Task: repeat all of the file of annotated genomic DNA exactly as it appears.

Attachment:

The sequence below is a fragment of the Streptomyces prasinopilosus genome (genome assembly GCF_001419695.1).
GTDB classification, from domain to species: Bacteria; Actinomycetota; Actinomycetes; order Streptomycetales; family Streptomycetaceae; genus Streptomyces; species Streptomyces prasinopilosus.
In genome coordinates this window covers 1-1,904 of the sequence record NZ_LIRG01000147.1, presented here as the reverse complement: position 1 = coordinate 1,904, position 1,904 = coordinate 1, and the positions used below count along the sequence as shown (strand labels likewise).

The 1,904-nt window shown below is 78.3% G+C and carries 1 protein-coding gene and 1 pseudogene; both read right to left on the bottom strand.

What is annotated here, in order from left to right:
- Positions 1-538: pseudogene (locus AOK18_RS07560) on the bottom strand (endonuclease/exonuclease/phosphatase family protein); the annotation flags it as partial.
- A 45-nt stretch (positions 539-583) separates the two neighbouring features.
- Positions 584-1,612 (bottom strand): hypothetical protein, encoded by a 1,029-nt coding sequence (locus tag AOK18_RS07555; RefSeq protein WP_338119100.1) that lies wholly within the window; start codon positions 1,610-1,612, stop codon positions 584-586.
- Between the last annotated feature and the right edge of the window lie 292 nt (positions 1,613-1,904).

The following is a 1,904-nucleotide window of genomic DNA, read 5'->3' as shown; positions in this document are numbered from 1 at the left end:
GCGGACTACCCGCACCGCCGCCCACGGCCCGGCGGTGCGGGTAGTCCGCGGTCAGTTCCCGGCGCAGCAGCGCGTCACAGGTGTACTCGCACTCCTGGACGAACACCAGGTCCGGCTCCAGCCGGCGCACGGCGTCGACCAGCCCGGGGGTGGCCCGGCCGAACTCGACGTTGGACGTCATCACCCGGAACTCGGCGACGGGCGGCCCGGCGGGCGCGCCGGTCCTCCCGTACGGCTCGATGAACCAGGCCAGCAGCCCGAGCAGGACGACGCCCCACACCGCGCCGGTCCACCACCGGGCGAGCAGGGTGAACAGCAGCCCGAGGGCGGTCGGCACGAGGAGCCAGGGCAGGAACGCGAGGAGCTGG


The sequence below is a fragment of the Streptomyces prasinopilosus genome (genome assembly GCF_001419695.1).
GTDB classification, from domain to species: Bacteria; Actinomycetota; Actinomycetes; order Streptomycetales; family Streptomycetaceae; genus Streptomyces; species Streptomyces prasinopilosus.
In genome coordinates this window covers 1-1,904 of the sequence record NZ_LIRG01000147.1, presented here as the reverse complement: position 1 = coordinate 1,904, position 1,904 = coordinate 1, and the positions used below count along the sequence as shown (strand labels likewise).

The 1,904-nt window shown below is 78.3% G+C and carries 1 protein-coding gene and 1 pseudogene; both read right to left on the bottom strand.

What is annotated here, in order from left to right:
- Positions 1-538: pseudogene (locus AOK18_RS07560) on the bottom strand (endonuclease/exonuclease/phosphatase family protein); the annotation flags it as partial.
- A 45-nt stretch (positions 539-583) separates the two neighbouring features.
- Positions 584-1,612 (bottom strand): hypothetical protein, encoded by a 1,029-nt coding sequence (locus tag AOK18_RS07555; RefSeq protein WP_338119100.1) that lies wholly within the window; start codon positions 1,610-1,612, stop codon positions 584-586.
- Between the last annotated feature and the right edge of the window lie 292 nt (positions 1,613-1,904).

The following is a 1,904-nucleotide window of genomic DNA, read 5'->3' as shown; positions in this document are numbered from 1 at the left end:
GCGGACTACCCGCACCGCCGCCCACGGCCCGGCGGTGCGGGTAGTCCGCGGTCAGTTCCCGGCGCAGCAGCGCGTCACAGGTGTACTCGCACTCCTGGACGAACACCAGGTCCGGCTCCAGCCGGCGCACGGCGTCGACCAGCCCGGGGGTGGCCCGGCCGAACTCGACGTTGGACGTCATCACCCGGAACTCGGCGACGGGCGGCCCGGCGGGCGCGCCGGTCCTCCCGTACGGCTCGATGAACCAGGCCAGCAGCCCGAGCAGGACGACGCCCCACACCGCGCCGGTCCACCACCGGGCGAGCAGGGTGAACAGCAGCCCGAGGGCGGTCGGCACGAGGAGCCAGGGCAGGAACGCGAGGAGCTGG